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Thread: How to bypass old floppy protection?

  1. #1
    Carn
    Guest

    How to bypass old floppy protection?

    I've got a program that is distributed in 1.44 floppy. The floppy act as a master key disk which holds 3 license and able to transfer it into a hardrive and take it back into the floppy.
    Is there a way to duplicate the floppy?
    I have tried to clone(ghost) the hardrive to another, the license is not valid ( possible hardisk serial checking)?

    Any other method?
    I promise that I have read the FAQ and tried to use the Search to answer my question.

  2. #2
    pm
    Guest
    Try to duplicate the diskette with FDA 6.1 (floppy disk analyser). It was the only program that managed to duplicate all my everlock protected diskettes. The only problem is that FDA run in pure DOS and not in all computers (I tried several PCs and only an 386 and a 486 did the work correctly)

    Hope it helps

    pm
    I promise that I have read the FAQ and tried to use the Search to answer my question.

  3. #3
    Bratsch
    Guest
    Carn (01-24-2001 22:18):
    I've got a program that is distributed in 1.44 floppy. The floppy act as a master key disk which holds 3 license and able to transfer it into a hardrive and take it back into the floppy.
    Is there a way to duplicate the floppy?
    I have tried to clone(ghost) the hardrive to another, the license is not valid ( possible hardisk serial checking)?

    Any other method?
    Most old DOS floppy protection schemes were based on disk sectors of unconventional sizes, which could not be copied with fidelity by the usual file copying services of DOS and windows. If you try to do a surface scandisk on the key floppy, it will detect anomalies in the way the disk is formatted. There used to be utilities that copied floppies with their original format. DISKIMAGE comes to mind from prehistoric times(BI), before the internet.
    An alternative approach, or lateral thinking solution, is to try to catch the routine(s) that validate the disk type and the BIOS utilities reading the floppy, then emulate the results your program wants. BIOS interrupt 7 and DOS interrupt 21 come to mind from the foggy past. This is extremely LOW level programming, so get braced.
    I promise that I have read the FAQ and tried to use the Search to answer my question.

  4. #4
    Carn
    Guest
    I have used FDA (Floppy Disk Analyzer) as suggested by pm. The duplicated disk works flawlessly.
    I've tried to check for any anomality on the disks and found out that both diskettes on last sector is purposely marked as bad. I copy the content of the original disk to a fresh disk using normal file copying and mark the exact bad sector. The program refuse to accept the copied floppy.
    I guess there're other protections that i may have overlooked.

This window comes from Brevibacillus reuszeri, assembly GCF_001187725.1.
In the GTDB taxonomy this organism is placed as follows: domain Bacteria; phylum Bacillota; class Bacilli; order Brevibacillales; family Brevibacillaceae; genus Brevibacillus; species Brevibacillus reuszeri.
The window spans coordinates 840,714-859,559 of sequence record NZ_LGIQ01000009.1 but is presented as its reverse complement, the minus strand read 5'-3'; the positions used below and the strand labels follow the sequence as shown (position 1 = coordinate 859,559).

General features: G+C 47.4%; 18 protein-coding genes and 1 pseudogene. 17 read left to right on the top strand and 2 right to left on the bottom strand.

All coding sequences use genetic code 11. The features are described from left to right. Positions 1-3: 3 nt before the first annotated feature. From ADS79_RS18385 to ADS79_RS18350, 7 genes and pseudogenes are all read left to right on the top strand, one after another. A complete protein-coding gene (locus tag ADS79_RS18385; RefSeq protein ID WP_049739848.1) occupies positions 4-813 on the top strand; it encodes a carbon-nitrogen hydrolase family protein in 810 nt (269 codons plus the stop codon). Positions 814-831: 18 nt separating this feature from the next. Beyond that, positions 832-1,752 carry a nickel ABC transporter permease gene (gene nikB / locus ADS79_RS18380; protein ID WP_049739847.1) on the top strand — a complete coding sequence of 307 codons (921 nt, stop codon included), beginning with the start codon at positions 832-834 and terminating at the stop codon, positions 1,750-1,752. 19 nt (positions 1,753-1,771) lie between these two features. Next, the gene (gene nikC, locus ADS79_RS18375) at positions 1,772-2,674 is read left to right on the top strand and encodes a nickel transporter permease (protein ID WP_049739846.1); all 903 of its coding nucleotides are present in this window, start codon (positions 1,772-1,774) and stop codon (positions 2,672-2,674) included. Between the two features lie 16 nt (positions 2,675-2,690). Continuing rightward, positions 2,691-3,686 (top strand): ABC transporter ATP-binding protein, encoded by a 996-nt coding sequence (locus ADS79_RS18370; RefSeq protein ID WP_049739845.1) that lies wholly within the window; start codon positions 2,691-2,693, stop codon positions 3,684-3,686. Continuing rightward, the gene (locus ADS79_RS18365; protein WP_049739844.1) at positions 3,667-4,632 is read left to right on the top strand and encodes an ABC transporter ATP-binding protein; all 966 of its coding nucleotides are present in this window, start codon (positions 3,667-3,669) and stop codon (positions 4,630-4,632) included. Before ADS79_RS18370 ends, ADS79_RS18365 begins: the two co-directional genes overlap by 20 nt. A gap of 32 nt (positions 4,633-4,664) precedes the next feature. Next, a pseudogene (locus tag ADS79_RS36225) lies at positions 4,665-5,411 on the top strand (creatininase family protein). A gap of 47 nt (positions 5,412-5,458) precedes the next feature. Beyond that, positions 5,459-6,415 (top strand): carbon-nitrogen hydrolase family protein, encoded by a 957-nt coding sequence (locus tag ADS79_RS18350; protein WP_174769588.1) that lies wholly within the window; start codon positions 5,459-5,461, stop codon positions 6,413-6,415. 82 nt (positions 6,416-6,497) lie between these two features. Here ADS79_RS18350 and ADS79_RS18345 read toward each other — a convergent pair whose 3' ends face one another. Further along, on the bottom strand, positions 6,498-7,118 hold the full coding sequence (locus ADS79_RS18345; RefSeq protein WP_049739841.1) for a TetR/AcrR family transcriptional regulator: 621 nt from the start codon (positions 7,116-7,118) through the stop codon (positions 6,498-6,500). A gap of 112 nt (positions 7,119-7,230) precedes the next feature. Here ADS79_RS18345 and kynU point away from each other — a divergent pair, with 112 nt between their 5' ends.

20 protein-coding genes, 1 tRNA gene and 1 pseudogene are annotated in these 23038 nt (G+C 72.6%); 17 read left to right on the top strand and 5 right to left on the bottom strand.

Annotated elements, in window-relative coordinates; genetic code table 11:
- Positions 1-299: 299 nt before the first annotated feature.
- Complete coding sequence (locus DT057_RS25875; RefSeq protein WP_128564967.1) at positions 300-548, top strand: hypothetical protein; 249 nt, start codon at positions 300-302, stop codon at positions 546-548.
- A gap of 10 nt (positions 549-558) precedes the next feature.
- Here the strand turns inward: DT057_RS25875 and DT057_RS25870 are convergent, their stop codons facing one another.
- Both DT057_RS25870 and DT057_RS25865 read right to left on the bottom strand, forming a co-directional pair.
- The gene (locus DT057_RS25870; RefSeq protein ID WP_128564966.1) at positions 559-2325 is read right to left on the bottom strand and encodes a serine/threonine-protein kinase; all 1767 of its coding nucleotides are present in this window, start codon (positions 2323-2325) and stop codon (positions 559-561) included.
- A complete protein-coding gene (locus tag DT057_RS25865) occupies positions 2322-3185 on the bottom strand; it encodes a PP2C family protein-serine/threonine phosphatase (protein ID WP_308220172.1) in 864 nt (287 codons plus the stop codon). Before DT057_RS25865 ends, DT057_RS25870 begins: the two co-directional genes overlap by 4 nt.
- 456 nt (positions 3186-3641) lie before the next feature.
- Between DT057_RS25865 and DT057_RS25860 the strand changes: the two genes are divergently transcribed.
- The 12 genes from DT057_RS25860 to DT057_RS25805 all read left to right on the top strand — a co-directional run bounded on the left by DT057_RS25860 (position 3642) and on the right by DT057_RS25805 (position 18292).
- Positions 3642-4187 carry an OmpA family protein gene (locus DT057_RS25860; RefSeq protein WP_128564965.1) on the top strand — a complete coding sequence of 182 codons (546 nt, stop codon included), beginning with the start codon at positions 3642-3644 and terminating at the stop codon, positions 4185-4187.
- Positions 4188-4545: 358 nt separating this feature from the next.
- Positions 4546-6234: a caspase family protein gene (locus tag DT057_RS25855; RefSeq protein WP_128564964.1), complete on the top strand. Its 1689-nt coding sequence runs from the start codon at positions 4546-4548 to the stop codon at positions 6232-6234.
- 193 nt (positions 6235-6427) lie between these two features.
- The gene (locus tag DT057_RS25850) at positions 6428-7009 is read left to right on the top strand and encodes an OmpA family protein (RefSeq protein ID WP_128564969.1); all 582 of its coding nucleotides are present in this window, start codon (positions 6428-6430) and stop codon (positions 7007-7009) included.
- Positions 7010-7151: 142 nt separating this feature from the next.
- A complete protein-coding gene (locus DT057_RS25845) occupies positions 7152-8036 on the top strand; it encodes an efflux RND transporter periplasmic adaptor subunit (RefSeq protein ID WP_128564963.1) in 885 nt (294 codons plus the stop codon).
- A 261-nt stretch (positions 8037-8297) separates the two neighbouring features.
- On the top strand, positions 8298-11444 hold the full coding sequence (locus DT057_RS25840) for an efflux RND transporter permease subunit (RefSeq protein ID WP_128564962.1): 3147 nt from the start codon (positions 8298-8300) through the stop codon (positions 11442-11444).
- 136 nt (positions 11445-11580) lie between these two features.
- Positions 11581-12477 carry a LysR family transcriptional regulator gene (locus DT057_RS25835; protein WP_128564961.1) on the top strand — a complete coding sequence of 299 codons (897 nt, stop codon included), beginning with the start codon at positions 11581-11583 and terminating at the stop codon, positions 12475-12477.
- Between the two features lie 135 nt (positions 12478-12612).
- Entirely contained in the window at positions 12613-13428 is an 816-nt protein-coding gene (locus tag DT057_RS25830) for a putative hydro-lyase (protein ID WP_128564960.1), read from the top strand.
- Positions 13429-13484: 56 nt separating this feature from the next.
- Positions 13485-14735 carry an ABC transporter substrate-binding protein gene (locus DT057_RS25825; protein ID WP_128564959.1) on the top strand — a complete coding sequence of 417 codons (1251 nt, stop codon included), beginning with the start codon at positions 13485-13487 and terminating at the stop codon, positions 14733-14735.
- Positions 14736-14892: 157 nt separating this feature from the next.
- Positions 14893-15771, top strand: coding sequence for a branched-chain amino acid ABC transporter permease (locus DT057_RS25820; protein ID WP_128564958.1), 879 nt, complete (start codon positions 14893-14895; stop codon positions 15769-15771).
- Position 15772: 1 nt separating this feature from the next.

Any help on deciphering the FDA copy utility compared to normal copying?

    Onto bypassing the checkup routine, the program is executed using Asymetrix runtime and I could not catch the dialog box stating the license is not valid? bpxGetDialogTextItem(sp?) doesn't work here?

    Any idea?
    Thanks...
    I promise that I have read the FAQ and tried to use the Search to answer my question.

  5. #5
    Bratsch
    Guest
    Several suggestions:

    Search in the Fravia mirror for +ORC tutorials on floppy protections. They were written around the time this was fashionable, so you may get some ideas out of them.

    Based on what you are describing, the protected program probably READS information out of the "bad" sector, and uses it to validate the floppy as autentic. The license counter is probably stored there. Any DOS or windows API call would fail miserably in attempting this endeavor. But this gives you a point of attack: Disassemble the program and its dlls, if any, and look for a Int 13 instruction. Rarely will you see such beast in modern Windows programs, because they all use API functions to encapsulate disk access, but your protected program must be accessing the disk in an unconventional fashion, by using Int 13 directly to read the "bad" sector from your floppy, bypassing windows and DOS services. Your protection should be around this operation(s).

    In regard to suggestion 2 of previous post, Does the program give you an "invalid disk" or such when it does not find the key disk?
    can you use the nag screen to trace back? check the Cracknotes (there is a copy inCrackZ site): "nag screens"
    In short:

    Ispy utility will tell you the name of the owner of the nag screen and its Handle number( a short int).
    Also Hwnd instruction in Sice will list all the process handles along with the owners of such processes. locate the Handle of your Nag screen and set up a BPMSG /your nag Handle/ wm_destroy. when the nag is clicked Sice pups up. F12 Trace back from inside the windows API until you get to your program. you will be in the place where your nag is destroyed, which probably resides in the same call where the nag is generated. then you have a general idea where the protection check(s) are happening.

    If you don't mind, ZIP the contents of the floppy and e-mail it to me. You got me curious now.
    I promise that I have read the FAQ and tried to use the Search to answer my question.

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